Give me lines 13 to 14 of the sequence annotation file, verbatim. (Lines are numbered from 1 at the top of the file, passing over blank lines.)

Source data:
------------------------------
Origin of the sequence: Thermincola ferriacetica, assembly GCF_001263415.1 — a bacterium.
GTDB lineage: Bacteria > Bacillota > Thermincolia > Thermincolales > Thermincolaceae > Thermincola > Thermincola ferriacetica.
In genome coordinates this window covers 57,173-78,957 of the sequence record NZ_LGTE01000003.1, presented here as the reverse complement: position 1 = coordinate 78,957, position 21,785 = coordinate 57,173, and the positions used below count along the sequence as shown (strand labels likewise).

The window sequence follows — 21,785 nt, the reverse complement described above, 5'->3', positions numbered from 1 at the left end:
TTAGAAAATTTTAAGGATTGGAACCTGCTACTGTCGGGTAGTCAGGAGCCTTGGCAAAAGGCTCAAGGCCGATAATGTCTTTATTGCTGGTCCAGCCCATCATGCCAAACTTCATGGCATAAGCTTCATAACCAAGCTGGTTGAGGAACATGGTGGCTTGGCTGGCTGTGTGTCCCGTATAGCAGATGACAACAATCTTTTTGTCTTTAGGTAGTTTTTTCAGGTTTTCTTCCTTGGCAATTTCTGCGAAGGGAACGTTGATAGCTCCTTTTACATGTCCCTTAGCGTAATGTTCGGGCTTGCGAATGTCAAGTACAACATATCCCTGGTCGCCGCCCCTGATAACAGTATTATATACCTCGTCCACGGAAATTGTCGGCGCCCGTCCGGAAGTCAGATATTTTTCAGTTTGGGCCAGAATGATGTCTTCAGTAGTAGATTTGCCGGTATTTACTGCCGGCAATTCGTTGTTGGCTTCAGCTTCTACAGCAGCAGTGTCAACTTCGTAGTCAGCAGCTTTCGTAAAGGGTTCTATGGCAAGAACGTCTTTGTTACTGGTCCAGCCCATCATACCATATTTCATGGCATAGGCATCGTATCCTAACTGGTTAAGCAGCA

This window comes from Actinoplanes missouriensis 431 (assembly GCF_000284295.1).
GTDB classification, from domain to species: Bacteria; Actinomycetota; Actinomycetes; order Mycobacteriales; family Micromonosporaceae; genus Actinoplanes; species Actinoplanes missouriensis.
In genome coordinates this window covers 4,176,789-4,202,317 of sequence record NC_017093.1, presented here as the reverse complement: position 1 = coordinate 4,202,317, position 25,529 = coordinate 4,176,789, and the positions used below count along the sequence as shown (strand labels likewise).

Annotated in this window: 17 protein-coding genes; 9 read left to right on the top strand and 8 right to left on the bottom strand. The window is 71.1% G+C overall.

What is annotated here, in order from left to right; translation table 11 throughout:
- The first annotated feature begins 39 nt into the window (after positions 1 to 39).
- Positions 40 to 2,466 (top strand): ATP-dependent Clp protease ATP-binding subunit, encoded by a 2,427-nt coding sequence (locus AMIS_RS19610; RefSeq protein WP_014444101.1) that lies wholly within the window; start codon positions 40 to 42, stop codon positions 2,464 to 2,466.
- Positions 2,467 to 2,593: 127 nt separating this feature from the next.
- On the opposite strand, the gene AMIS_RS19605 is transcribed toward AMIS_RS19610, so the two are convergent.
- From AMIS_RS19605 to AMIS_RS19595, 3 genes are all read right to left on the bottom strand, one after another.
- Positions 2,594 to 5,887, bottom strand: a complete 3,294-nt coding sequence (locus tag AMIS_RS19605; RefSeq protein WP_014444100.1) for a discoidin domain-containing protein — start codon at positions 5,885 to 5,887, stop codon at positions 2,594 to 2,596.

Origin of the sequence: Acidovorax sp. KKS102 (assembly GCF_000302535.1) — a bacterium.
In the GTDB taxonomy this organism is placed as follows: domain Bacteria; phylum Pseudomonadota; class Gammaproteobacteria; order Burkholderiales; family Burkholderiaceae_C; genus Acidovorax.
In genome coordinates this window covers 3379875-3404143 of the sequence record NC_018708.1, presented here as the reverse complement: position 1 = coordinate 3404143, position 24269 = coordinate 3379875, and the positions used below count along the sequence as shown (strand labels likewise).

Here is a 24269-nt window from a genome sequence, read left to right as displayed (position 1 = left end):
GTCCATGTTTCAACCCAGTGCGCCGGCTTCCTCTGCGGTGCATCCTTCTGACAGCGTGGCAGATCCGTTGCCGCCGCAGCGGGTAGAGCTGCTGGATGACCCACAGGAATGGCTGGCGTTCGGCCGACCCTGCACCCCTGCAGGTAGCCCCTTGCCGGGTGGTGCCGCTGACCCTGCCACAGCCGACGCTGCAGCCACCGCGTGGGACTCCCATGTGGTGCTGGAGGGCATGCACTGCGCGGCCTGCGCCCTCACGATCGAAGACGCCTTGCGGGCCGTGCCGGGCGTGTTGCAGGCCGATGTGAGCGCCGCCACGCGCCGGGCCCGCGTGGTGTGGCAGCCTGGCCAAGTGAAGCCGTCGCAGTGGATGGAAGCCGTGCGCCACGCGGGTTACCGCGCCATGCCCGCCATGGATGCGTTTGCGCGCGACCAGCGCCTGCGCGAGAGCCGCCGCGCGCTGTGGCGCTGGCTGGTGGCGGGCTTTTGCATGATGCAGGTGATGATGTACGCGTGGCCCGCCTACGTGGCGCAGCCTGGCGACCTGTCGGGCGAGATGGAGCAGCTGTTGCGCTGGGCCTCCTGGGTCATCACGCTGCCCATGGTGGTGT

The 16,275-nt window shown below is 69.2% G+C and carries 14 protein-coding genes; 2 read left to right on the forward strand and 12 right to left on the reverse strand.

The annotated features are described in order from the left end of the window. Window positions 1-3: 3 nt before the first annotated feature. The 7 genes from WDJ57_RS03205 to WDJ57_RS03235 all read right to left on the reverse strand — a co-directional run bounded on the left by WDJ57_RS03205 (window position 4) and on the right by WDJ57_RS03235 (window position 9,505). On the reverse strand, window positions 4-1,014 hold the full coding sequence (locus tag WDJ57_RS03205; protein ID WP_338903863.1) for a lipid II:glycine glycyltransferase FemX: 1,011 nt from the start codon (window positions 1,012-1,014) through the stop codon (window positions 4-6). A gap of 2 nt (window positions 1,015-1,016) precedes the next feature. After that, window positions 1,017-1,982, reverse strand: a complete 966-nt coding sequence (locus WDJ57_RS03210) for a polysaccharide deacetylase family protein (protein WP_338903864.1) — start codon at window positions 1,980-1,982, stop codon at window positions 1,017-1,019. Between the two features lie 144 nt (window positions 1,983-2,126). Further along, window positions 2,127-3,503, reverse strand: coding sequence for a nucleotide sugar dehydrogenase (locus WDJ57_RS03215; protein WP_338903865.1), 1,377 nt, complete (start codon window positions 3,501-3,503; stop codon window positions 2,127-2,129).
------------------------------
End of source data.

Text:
- Positions 2,467 to 2,593: 127 nt separating this feature from the next.
- On the opposite strand, the gene AMIS_RS19605 is transcribed toward AMIS_RS19610, so the two are convergent.